Our big project at Market place has unexpectedly and unavoidably had to stop. This blog post explains why.
Why has work on Market Place stopped?
The reason is the events of 1966.
The events that took place in 1966 range from the Soviet Union’s Luna 9 landing on the moon months ahead of the US craft Surveyor 1 doing the same; in New York Andy Warhol was “producing” the Velvet Underground and Nico while in Hollywood Brian Wilson pieced together Good Vibrations; China’s Cultural Revolution began while popular opposition to the Vietnam War grew and grew. And West Germany were extra-time runners up in an international football tournament .
Meanwhile in Prescot, Market Place was being re-built for Prescot Urban District Council by a construction firm with the input of an architect and quantity surveyor.
The work included the building of a toilet block, new hard landscaping including a large space concrete flagged space of unknown purpose, and lots of brick or stone walls with stone copings. The space would be linked to the adjacent churchyard by a new flight of stairs, plus a new processional route with stone flagged paving would lead from Market Place into the churchyard via some new iron gates.
Market Place shortly after its 1966 landscaping scheme was completed.
The THI is presently in the process of more or less completely replacing the 1960s landscaping, though if you have passed the site recently you may have notice works have unexpectedly ground to a halt. And it’s all thanks to the people who created the space in 1966.
The works in 1966 included a brand new retaining wall to contain the edge of the churchyard and prevent it from collapsing into the new public open space at Market Place and the new parking area to Greenall Court, itself built in the late 1950s. This wall was strengthened by brick piers located every ten feet along the wall and half of these piers would be strengthened by concrete cores hidden inside the brickwork that gave extra stability.
This is all fine and dandy except that where the wall runs behind the public open space at Market Place, everyone seems to have lost the plot. For a long stretch of the wall there is no additional strengthening and so a long stretch of the wall is leaning slightly after 52 years, and of course it would be extremely wreckless and negligent of us to leave it as it is.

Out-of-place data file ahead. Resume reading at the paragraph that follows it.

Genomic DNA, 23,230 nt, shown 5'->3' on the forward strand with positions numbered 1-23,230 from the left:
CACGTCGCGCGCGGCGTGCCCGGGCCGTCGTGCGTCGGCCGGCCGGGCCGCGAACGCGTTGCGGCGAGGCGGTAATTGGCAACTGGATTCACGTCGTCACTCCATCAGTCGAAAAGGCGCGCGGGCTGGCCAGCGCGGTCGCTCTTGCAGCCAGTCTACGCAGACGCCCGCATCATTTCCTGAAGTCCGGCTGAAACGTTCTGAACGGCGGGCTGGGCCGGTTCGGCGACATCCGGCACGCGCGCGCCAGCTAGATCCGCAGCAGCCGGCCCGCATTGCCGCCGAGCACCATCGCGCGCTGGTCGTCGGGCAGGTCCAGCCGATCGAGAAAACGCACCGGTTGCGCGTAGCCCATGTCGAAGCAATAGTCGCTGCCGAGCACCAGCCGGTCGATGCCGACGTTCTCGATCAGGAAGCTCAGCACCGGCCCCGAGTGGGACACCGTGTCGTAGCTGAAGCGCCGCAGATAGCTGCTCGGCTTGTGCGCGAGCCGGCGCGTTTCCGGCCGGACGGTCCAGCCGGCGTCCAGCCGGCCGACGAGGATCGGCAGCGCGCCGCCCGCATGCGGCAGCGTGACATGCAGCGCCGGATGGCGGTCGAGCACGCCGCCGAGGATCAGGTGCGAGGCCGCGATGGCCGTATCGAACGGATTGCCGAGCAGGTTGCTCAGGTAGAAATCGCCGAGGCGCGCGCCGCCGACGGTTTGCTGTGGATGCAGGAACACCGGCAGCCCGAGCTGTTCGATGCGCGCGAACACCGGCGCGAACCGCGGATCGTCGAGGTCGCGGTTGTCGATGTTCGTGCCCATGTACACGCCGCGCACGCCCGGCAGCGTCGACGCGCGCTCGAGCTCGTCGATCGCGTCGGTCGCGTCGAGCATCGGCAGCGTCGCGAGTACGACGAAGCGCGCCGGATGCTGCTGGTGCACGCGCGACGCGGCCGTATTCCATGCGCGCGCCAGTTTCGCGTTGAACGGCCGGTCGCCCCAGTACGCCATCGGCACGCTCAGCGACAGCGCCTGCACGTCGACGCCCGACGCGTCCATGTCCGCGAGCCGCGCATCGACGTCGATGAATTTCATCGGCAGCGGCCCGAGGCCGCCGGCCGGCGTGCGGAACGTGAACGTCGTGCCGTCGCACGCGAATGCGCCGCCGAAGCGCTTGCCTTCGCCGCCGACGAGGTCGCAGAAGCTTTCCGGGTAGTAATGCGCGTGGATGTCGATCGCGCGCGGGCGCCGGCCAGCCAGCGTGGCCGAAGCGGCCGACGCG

The retaining wall runs from where the churchyard meets the car park in the distance, then behind the former toilet block, around the stairs and then between the level changes between the churchyard and the pubic open space. If you look closely you can see little vertical shadows on the different stretches of wall. these are the shadows of the reinforced piers that help strengthen the wall. No such reinforcements were ever built on the stretch of wall that runs between the stairs and the car park and behind the toilet block.
It turns out the former toilet block was not designed or built to give additional support to the retaining wall behind it: it had a standard wall and roof construction. A seemingly last-minute change to the 1960s design of the public open space meant that the staircase from the churchyard was moved around and as a result one of the concrete-reinforced piers was not built.
Here is a photo taken after the toilet block had been taken down. Not a single bit of additional reinforcement to the big retaining wall was in place – just standard cavity walls – no concrete piers, no buttresses, nothing. Meanwhile the stretch of wall in the background has four support piers.